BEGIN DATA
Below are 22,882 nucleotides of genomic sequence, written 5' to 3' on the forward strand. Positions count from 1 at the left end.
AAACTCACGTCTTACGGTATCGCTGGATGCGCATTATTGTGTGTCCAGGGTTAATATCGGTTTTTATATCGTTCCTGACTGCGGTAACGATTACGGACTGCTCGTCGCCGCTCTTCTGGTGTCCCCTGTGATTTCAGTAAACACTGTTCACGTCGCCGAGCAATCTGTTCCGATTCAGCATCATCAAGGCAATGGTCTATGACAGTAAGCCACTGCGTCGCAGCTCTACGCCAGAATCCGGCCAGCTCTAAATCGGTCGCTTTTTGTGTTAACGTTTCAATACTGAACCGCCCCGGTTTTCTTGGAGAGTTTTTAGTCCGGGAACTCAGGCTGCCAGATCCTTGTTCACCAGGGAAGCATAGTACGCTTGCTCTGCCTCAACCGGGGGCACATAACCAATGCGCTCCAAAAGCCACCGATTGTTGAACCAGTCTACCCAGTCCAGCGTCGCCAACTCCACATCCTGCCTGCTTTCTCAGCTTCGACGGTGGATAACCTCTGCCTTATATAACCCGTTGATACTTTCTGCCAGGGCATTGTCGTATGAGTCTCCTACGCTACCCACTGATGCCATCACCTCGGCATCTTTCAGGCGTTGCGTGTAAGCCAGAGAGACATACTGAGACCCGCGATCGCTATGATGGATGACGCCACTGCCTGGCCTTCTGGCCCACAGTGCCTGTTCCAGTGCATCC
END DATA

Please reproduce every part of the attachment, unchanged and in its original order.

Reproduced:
Below are 22,882 nucleotides of genomic sequence, written 5' to 3' on the forward strand. Positions count from 1 at the left end.
AAACTCACGTCTTACGGTATCGCTGGATGCGCATTATTGTGTGTCCAGGGTTAATATCGGTTTTTATATCGTTCCTGACTGCGGTAACGATTACGGACTGCTCGTCGCCGCTCTTCTGGTGTCCCCTGTGATTTCAGTAAACACTGTTCACGTCGCCGAGCAATCTGTTCCGATTCAGCATCATCAAGGCAATGGTCTATGACAGTAAGCCACTGCGTCGCAGCTCTACGCCAGAATCCGGCCAGCTCTAAATCGGTCGCTTTTTGTGTTAACGTTTCAATACTGAACCGCCCCGGTTTTCTTGGAGAGTTTTTAGTCCGGGAACTCAGGCTGCCAGATCCTTGTTCACCAGGGAAGCATAGTACGCTTGCTCTGCCTCAACCGGGGGCACATAACCAATGCGCTCCAAAAGCCACCGATTGTTGAACCAGTCTACCCAGTCCAGCGTCGCCAACTCCACATCCTGCCTGCTTTCTCAGCTTCGACGGTGGATAACCTCTGCCTTATATAACCCGTTGATACTTTCTGCCAGGGCATTGTCGTATGAGTCTCCTACGCTACCCACTGATGCCATCACCTCGGCATCTTTCAGGCGTTGCGTGTAAGCCAGAGAGACATACTGAGACCCGCGATCGCTATGATGGATGACGCCACTGCCTGGCCTTCTGGCCCACAGTGCCTGTTCCAGTGCATCC